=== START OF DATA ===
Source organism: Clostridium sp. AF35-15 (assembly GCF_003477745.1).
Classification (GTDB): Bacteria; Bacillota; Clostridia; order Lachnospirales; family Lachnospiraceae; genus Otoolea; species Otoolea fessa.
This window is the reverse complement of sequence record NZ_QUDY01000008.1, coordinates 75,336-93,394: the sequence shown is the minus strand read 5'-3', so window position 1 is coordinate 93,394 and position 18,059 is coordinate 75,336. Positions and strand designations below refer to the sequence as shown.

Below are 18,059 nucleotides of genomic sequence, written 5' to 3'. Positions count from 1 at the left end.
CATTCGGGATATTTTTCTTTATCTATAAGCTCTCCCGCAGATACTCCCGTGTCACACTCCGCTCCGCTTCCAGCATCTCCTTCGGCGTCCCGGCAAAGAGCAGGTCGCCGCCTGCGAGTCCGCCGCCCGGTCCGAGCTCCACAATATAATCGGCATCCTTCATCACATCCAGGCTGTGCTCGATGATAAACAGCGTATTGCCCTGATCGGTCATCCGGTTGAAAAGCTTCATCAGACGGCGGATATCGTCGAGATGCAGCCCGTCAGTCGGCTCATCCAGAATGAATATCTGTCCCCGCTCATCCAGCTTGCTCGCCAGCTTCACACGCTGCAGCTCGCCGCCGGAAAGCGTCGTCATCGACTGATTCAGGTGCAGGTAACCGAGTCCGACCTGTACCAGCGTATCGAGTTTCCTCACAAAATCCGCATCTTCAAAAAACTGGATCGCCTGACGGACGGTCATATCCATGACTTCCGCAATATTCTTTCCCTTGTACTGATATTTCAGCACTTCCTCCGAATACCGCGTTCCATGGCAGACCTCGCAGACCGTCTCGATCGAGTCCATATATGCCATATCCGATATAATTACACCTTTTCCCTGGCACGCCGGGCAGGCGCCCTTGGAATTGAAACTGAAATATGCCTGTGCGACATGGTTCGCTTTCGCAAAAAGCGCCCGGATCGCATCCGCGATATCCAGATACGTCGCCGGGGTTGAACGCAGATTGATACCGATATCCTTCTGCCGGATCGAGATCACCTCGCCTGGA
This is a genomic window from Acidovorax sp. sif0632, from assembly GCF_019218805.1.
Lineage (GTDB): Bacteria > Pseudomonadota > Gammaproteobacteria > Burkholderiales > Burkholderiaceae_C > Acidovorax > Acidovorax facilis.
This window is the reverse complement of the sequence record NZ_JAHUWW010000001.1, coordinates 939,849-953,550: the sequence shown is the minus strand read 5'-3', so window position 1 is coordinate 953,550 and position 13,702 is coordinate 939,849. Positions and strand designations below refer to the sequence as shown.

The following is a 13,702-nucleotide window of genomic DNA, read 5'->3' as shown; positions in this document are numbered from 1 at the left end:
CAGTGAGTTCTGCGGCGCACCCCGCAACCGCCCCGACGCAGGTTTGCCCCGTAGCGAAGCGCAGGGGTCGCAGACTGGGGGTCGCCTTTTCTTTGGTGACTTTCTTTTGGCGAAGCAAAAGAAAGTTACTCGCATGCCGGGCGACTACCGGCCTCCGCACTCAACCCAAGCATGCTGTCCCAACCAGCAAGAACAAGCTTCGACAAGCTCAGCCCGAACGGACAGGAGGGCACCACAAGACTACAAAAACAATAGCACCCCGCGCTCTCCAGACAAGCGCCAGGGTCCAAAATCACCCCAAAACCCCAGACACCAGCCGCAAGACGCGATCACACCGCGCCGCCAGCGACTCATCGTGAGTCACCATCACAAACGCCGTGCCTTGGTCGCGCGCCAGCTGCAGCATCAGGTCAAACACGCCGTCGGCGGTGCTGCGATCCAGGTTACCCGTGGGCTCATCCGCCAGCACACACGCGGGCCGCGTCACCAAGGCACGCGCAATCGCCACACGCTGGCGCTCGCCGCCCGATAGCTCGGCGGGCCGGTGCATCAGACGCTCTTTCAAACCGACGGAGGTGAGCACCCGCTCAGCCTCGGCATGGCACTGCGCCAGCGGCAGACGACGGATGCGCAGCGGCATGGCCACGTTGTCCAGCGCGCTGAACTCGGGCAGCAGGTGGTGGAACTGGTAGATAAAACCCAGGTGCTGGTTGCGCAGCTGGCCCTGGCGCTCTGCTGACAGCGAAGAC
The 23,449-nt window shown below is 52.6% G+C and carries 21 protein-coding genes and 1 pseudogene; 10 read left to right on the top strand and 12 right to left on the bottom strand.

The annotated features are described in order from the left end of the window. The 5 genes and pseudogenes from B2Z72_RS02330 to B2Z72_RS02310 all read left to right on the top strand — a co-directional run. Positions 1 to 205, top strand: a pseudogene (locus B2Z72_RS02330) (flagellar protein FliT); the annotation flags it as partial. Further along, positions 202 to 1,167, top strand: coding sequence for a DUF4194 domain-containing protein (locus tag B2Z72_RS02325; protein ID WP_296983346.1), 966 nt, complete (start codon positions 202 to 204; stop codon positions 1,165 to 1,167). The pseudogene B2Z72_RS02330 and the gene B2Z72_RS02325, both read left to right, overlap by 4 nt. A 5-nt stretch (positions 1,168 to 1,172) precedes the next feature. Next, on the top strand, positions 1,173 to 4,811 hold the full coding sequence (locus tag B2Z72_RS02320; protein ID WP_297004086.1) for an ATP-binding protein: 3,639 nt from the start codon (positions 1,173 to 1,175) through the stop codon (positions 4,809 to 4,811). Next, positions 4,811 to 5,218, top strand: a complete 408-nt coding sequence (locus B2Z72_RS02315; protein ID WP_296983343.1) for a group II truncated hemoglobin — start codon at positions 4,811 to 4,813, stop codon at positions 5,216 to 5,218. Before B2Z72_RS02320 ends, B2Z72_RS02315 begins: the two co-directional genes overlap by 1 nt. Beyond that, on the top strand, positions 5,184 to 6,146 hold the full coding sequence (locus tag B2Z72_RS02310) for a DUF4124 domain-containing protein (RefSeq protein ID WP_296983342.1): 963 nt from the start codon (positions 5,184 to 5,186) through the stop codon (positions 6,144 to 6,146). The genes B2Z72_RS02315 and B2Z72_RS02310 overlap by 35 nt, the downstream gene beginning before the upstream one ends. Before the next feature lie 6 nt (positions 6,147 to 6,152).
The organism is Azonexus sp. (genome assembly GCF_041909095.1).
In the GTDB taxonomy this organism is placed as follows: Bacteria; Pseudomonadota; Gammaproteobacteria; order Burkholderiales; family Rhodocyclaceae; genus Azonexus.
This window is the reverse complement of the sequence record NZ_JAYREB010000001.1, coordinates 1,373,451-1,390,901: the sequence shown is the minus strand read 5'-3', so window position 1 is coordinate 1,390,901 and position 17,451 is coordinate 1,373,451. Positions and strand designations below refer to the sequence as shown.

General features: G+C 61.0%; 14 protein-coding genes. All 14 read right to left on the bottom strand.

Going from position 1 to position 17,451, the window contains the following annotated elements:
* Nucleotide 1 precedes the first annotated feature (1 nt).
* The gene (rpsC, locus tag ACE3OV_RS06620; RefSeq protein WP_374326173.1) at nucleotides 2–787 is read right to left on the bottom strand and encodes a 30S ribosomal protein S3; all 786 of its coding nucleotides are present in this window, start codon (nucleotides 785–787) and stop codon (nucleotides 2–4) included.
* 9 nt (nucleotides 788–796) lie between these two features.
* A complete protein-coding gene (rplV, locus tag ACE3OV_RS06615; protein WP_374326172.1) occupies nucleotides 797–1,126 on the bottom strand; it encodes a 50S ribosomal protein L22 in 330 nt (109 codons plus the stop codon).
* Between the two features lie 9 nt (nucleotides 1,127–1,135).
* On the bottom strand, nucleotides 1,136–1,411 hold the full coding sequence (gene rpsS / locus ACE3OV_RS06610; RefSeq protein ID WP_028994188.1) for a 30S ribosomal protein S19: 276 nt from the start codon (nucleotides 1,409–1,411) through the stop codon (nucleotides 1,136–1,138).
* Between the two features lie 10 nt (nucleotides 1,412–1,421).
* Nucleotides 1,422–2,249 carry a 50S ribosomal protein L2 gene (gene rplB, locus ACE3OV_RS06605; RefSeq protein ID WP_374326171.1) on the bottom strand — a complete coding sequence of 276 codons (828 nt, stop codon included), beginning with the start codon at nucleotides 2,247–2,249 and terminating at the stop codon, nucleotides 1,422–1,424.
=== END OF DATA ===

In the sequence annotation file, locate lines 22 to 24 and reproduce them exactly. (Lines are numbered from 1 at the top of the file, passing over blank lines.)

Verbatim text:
* Between the two features lie 9 nt (nucleotides 1,127–1,135).
* On the bottom strand, nucleotides 1,136–1,411 hold the full coding sequence (gene rpsS / locus ACE3OV_RS06610; RefSeq protein ID WP_028994188.1) for a 30S ribosomal protein S19: 276 nt from the start codon (nucleotides 1,409–1,411) through the stop codon (nucleotides 1,136–1,138).
* Between the two features lie 10 nt (nucleotides 1,412–1,421).